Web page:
Reuters has a report on how Quds Force Commander Gen. Soliemani mapped out Russian involvement to save beleaguered Syrian President Bashar Assad, “How Iranian general plotted out Syrian assault in Moscow.” The strategy unraveling now is a joint air and ground assault to carve out an Alawite bastion in Western and Northwestern Syria ejecting CIA and Coalition-trained opposition, Al Qaeda Al Nusrah Front and Free Syrian Army forces. The air assault to date has focused on attacking these units in a strategic line north out of Damascus. The ground component is composed of fresh Revolutionary Guards and Hezbollah units. The Russian air assault contingent based in Latakia province is being bolstered by Russian “volunteers” a page out of Putin’s playbook for seizure of the Crimea and invasion of Eastern Ukraine. In the absence of significant US trained Sunni opposition contingents in this scenario; it would appear that Syria may devolve into a series of sectarian cantons akin to the French Mandate for Syria granted by the League of Nations in the early 1920’s.
The objective of Iran is to build a virtual Shia crescent from the Persian Gulf to the Mediterranean coast including bringing in Shia extremist Imams and resettling Shia refugees from Afghanistan and Pakistan in Syrian areas depopulated of Sunnis and Christians. The Alawites, who are secular, are troubled by this development and many have fled abroad. The Kurds have their de facto canton in Northeastern Syria abutting the Kurdish Regional Government in neighboring Iraq.
Turkey is clearly upset with the Russian presence in Syria, as is NATO, while the US is clearly dithering on what to do. Once again Obama has been outfoxed by Soliemani and Putin. That leaves allies like Israel, the Saudis and the Emirates seeking alternatives for their own sovereign protection. The Saudis and Emirates are talking about a jihad akin to that they funded in Afghanistan with CIA and Pakistan’s ISI in a secret war in the 1980’s that led to the rout of the Soviet 40th Army and gave rise to Bin Laden’s Al Qaeda.
A Der Spiegel article, “The Iranian Project: Why Assad Has Turned to Moscow for Help” portrays President Bashar al-Assad as caught in a dilemma; “fear of friends”, meaning Iran versus “fear of opposition.”That former fear stems from reliance on Iran Revolutionary Guards, Shia auxiliaries from Hezbollah in Lebanon, the Sadr Brigade in Iraq and Shia fighters from Afghanistan and Pakistan. They are under the command of Quds Force Commander Soliemani and make up for the decimation and desertions of draftees from the Syrian National Defense Forces. Iran’s intention is to build an Islamic Revolutionary State within the areas along the Mediterranean coast and Mountains of Northwest Syria. To that end Iran has sent in radical Imams to create Shia religious centers directed at conversion of secular Alawites and Sunnis causing them to flee the country. Thus, Assad has welcomed the Russia military assistance as Putin has allegedly no such interests in the current campaign, excepting protecting Russian interests in naval and military bases, as well as offshore gas developments.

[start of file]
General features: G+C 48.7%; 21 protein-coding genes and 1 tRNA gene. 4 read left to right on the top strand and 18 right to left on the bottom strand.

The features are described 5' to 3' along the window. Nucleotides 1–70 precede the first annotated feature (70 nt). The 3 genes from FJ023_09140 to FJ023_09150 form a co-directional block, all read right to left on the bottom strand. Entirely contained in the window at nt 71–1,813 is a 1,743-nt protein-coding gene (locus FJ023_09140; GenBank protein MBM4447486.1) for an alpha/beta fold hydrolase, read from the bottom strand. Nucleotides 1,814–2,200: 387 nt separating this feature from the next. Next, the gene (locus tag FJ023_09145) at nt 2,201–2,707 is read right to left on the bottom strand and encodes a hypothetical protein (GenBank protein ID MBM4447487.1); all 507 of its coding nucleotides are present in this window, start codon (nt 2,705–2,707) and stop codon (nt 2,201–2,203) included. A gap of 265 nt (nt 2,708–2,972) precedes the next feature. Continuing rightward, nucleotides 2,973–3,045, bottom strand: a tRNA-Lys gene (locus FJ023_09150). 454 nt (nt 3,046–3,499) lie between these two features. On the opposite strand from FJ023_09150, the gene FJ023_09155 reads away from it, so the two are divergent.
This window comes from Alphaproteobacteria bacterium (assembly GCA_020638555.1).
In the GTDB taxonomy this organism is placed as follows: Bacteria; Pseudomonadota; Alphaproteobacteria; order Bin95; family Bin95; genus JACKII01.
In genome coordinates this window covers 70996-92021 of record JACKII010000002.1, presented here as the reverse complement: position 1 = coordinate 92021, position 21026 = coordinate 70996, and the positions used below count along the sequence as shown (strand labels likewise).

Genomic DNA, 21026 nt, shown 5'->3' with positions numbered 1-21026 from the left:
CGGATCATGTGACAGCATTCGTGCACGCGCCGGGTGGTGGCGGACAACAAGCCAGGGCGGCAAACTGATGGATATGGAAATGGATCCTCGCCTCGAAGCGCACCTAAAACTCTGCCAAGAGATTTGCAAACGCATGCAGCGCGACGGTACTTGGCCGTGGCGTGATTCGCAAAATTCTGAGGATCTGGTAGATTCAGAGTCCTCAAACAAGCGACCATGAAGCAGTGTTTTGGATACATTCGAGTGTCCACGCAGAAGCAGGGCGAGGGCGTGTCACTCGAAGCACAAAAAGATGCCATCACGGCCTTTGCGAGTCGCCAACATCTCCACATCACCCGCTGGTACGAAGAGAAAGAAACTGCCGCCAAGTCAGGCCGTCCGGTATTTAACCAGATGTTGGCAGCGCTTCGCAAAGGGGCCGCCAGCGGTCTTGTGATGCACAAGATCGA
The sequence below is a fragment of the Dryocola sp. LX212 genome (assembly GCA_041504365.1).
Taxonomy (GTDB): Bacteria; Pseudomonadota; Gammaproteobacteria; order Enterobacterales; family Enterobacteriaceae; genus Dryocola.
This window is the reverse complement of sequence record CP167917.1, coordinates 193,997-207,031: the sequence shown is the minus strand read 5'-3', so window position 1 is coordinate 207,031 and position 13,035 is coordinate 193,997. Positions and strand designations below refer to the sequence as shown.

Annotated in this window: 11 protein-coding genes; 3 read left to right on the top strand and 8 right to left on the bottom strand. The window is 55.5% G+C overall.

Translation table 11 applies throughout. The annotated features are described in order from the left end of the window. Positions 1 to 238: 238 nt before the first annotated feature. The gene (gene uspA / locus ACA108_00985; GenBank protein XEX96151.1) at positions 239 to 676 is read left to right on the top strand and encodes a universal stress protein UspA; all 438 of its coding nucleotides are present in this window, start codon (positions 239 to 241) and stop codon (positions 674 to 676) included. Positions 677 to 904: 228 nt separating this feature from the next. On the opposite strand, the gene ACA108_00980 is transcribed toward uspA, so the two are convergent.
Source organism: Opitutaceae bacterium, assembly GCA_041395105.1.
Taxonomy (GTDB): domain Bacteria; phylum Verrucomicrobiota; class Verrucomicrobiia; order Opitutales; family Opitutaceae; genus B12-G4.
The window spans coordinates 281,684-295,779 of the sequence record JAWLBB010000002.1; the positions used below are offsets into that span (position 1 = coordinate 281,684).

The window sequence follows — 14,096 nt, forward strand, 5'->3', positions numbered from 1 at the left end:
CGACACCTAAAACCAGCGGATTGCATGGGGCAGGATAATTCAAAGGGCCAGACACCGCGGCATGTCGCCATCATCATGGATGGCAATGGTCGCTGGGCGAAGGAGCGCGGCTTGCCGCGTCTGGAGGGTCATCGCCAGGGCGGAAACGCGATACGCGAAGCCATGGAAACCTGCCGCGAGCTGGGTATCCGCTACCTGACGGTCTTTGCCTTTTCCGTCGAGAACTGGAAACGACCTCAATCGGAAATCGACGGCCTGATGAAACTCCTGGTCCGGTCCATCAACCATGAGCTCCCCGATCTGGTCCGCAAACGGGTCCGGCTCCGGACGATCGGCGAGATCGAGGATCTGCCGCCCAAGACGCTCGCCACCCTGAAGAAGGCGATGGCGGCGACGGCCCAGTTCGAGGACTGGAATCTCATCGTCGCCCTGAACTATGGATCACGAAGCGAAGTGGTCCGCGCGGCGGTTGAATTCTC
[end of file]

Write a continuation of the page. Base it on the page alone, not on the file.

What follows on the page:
Note these excerpts:
“Assad and those around him are afraid of the Iranians,” the Russian says. Anger over the arrogance of the Iranians, who treat Syria like a colony, is also part of it, the Russian continues. Most of all, though, the Syrians “mistrust Tehran’s goals, for which Assad’s position of power may no longer be decisive. That is why the Syrians absolutely want us in the country.”
Tehran’s goals go far beyond merely reestablishing the status quo in Syria. In early 2013, Hojatoleslam Mehdi Taeb, one of the planners behind Iran’s engagement in Syria, said: “Syria is the 35th province of Iran and it is a strategic province for us.” For several decades, the alliance between the Assads and Iran was a profitable one, particularly in opposition to the Iraq of Saddam Hussein, which long had the upper hand in the region. But today, Assad depends on Iran to remain in power, and Tehran is taking advantage of the situation.
It is, however, primarily in the civilian sector where significant changes are afoot. Just as in Damascus, Latakia and Jabla, increasing numbers of hosseiniehs — Shiite religious teaching centers — are opening. The centers are aimed at converting Sunnis, and even the Alawites, the denomination to which the Assads belong, to “correct” Shiite Islam by way of sermons and stipends. In addition, the government decreed one year ago that state-run religion schools were to teach Shiite material.
All of this is taking place to the consternation of the Alawites, who have begun to voice their displeasure. “They are throwing us back a thousand years. We don’t even wear headscarves and we aren’t Shiites,” Alawites complained on the Jableh News Facebook page. There were also grumblings when a Shiite mosque opened in Latakia and an imam there announced: “We don’t need you. We need your children and grandchildren.”
Talib Ibrahim, an Alawite communist from Masyaf who fled to the Netherlands many years ago, summarizes the mood as follows: “Assad wants the Iranians as fighters, but increasingly they are interfering ideologically with domestic affairs. The Russians don’t do that.”
Putin may have been prompted by Quds Force Commander Soliemani to aid mutual client Assad because he saw an opportunity to make a power play against the US in the region. However, the secular Ba’athist Syrian tradition has been virtually suborned by the influx of Iranian Revolutionary Guards ‘and Shia proxies’ with the objective of creating a Khomeinist Revolutionary state. The confluence of those opposing interests, secular and religious, may ultimate end the decades’ long rule of the Assad family. That might lead to an ultimate apocalyptic conflict in Syria between nuclear equipped Shia Iran and the Sunni Salafist Islamic State.